Koreans Get Younger in Age System Change
In conversation with non-Koreans, Korean people have often had to explain two different ages. One was their “Korean age” - the age used normally within Korea. The other, their “international age,” was the same as is used in most countries around the world.
According to international age, as most people know, a baby is zero at birth and becomes one year old after exactly one year has passed. However, under the Korean age system, babies are one at birth and turn one year older at the new year. At its extreme, a baby born in late December could soon be two under the Korean age system, while their international age would be counted in days.
However, for Koreans, explaining the two ages will gradually become a thing of the past as their government recently passed laws to fully adopt the international age system. The government expects the change to reduce confusion and stop creating the impression that Korea is out-of-step with the world.
For individual Koreans, the most immediate effect is getting younger. Thirty-year-olds, for example, suddenly find themselves twenty-eight or twenty-nine again.
Despite the legal change, Korea will retain one age-related practice. Koreans will become eligible for school, the military, and buying alcohol or cigarettes together with the rest of their age group on January 1st of the appropriate year.
For source links, see the article on ESLNewsStories.com
Hear the article spoken:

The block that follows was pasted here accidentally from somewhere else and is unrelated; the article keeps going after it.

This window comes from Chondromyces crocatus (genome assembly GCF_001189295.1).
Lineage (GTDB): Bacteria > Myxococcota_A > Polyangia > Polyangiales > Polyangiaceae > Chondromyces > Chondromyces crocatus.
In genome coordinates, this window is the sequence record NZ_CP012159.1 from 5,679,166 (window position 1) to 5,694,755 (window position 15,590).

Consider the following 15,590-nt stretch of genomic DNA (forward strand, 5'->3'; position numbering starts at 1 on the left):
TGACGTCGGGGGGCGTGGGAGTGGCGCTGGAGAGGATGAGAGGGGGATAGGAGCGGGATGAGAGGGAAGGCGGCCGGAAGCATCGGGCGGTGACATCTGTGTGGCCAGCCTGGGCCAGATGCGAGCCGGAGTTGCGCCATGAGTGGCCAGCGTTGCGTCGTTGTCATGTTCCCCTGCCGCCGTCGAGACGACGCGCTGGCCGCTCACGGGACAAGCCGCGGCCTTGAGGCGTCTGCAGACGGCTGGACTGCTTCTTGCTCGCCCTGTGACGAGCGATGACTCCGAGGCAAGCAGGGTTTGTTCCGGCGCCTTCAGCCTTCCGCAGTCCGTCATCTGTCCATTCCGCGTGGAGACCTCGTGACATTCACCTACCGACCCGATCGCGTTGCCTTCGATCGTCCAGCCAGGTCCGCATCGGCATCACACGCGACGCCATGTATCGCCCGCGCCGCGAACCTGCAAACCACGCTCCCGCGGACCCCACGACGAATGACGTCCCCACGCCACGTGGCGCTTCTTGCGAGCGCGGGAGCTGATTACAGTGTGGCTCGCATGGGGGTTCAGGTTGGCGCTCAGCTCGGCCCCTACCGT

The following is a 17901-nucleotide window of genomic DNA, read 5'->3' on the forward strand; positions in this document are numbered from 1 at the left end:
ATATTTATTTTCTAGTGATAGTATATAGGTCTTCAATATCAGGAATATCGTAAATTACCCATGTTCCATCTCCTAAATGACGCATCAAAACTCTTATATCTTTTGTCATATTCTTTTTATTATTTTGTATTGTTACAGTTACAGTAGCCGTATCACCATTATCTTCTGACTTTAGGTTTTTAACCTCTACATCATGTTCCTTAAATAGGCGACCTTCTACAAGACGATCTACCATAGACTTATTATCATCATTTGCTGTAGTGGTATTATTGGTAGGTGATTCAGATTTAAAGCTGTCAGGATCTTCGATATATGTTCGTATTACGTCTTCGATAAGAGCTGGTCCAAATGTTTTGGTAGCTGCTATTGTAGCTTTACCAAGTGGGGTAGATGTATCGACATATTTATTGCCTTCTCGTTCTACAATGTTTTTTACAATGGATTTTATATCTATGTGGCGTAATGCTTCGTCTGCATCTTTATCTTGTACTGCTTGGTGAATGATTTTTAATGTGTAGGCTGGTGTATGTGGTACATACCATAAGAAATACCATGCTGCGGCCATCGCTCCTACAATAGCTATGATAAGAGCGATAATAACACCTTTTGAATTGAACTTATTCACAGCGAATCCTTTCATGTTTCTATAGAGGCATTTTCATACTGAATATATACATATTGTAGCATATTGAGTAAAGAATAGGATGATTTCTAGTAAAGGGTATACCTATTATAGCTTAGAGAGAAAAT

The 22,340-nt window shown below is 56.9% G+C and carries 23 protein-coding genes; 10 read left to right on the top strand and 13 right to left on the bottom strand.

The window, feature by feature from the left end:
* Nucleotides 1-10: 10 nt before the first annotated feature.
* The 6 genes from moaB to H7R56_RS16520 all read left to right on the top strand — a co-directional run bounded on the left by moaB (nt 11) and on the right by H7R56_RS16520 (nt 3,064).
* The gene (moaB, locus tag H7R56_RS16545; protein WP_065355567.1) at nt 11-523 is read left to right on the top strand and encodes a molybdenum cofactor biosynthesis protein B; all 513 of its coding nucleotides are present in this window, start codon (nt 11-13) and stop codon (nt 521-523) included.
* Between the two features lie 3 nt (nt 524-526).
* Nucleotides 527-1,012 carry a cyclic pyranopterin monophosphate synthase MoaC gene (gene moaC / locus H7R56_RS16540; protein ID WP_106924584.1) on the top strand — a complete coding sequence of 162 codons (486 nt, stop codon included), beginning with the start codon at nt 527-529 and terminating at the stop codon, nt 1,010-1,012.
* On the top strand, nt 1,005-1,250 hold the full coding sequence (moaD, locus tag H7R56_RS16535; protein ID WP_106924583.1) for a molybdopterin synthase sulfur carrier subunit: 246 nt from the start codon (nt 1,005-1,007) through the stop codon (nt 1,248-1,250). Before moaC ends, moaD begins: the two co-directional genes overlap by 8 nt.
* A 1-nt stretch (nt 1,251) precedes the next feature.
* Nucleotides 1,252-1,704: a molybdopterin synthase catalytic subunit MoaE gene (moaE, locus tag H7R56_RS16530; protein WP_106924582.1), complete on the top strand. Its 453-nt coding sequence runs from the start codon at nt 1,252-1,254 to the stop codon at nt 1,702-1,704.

- Extreme (adj) - very large in degree
- A thing of the past (idiom) - something that doesn’t happen anymore
- out-of-step (adj) - different from the way others do things
- Despite (prep) - used to indicate that something might have prevented something else, but in fact it hasn’t
- Retain (v) - to keep
- Eligible (adj) - able to do or have something because of age or qualifications
- Appropriate (adj) - suitable, correct
Discuss the following questions with your partner(s).
- What did you think about this story? Was there any surprising information?
- What is the best age to be, in your opinion?
- Have you changed as you have aged? What is something about you that has changed, and what is something that has stayed the same?
- Would you like to become a little younger, as many Koreans have recently?
- What is something about your country that you have to explain to foreigners? Is it easy or hard to explain?
- What ages bring big changes for people in your country? For example, when people can first drive a car.
- Does age matter? In what situations is age important?
- Do you fear getting older? What is positive about aging?
- What is something you wish would become “a thing of the past” in your country?
- Do you like it when systems and rules are similar around the world? For example, should the United States adopt the metric system, or does it not matter to you?